Destroy the Deep State!  Impeach Trump! — choose.

In either case  the conflict is likely to intensify, for reasons that will become clear, before it eventually subsides. Europeans are already beginning to suspect that Brexit was not a fluke.  Political developments Hungary, Austria, Poland and the slow decline of Angela Merkel are convincing evidence that the liberal establishment is facing more than a run of bad luck.  The race goes on.

While nothing definite can be said about what the 21st century political landscape will be, it is clear what it won’t be: the ideologically liberal world of global institutions characteristic of the late 20th century. Yet though this question is doubtless interesting to academics, the more practical question facing the average person is whether or when militant liberalism and their equally militant antagonists will ever resolve their differences sufficiently to make America whole again.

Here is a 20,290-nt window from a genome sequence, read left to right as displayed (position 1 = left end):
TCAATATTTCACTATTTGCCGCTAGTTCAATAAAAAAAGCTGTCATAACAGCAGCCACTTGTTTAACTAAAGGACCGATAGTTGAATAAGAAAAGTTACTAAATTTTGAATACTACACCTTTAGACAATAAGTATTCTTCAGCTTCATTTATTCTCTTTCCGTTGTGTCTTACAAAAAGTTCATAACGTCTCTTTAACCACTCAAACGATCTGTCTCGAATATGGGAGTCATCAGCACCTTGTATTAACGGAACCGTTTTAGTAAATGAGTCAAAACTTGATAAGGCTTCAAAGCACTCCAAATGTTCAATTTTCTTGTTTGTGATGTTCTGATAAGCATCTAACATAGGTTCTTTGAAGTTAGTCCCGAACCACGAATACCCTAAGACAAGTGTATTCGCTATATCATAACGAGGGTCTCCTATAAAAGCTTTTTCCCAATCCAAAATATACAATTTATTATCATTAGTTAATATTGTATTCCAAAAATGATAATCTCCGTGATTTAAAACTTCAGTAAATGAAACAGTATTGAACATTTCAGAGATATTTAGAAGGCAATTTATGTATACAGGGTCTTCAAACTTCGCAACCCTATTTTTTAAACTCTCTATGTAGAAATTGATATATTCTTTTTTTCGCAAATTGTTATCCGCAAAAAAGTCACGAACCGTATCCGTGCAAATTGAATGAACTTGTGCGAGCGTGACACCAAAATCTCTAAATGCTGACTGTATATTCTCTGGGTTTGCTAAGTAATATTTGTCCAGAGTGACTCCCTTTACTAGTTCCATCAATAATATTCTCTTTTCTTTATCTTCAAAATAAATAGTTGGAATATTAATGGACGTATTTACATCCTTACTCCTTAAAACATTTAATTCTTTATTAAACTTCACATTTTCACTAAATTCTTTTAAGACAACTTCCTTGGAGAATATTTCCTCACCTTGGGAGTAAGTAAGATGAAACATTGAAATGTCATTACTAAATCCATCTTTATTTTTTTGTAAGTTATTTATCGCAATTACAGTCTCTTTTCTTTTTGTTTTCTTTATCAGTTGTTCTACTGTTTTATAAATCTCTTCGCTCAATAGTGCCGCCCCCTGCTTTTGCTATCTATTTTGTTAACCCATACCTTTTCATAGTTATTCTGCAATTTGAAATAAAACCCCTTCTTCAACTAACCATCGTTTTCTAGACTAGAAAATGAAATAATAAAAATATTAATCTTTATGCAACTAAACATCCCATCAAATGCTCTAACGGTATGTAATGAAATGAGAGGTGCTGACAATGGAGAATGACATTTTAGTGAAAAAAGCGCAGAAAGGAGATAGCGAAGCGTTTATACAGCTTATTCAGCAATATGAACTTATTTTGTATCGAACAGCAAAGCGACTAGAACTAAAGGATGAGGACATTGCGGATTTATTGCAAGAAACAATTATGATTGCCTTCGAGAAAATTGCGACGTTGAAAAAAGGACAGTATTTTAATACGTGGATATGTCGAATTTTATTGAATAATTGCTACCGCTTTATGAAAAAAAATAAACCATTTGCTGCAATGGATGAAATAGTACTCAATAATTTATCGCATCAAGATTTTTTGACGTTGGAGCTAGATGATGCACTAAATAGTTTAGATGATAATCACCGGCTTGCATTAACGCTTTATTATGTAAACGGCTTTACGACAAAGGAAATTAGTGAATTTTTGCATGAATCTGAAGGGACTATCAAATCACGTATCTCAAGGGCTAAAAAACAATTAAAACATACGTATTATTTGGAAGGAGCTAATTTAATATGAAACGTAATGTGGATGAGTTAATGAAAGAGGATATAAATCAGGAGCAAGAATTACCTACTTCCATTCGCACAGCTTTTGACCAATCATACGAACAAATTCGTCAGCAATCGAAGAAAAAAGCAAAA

The language of epidemiology can be used to predict the trajectory of the current political struggle in terms of a face-off between two competing viruses.  The evolutionary logic of viruses is they should be “virulent enough to produce many offspring (that are likely to be able to infect a new host if the opportunity arises) but not so virulent that they prevent the current host from presenting them with opportunities for transmission”. When they are bad they grow.  But if they get too bad they die.

Political viruses are similar. The fundamental problem with militant liberalism was that it grew so virulent during the Obama years that it began to kill off the host before it could find new ones to feast on.  It expanded rapidly, but it expanded too aggressively for its own good. California, Detroit, Baltimore and the educational institutions are often cited as examples of this self-defeatism.

Militant conservatives don’t have the same institutional hosts as liberals, so conservative viruses feed off something else; another nutrient besides money.  In this case they subsist on anti-liberal rage.  In that respect conservative activists resemble life forms that exhibit “increased virulence in the invasion vanguard”.  They grow fastest at the points of contact with liberal activists.  It should not have escaped liberal strategists (yet maybe it has) that a cleanup crew of conservative pundits, speakers, activists follow in their wake; raking in support and donations from the very people they’ve antagonized.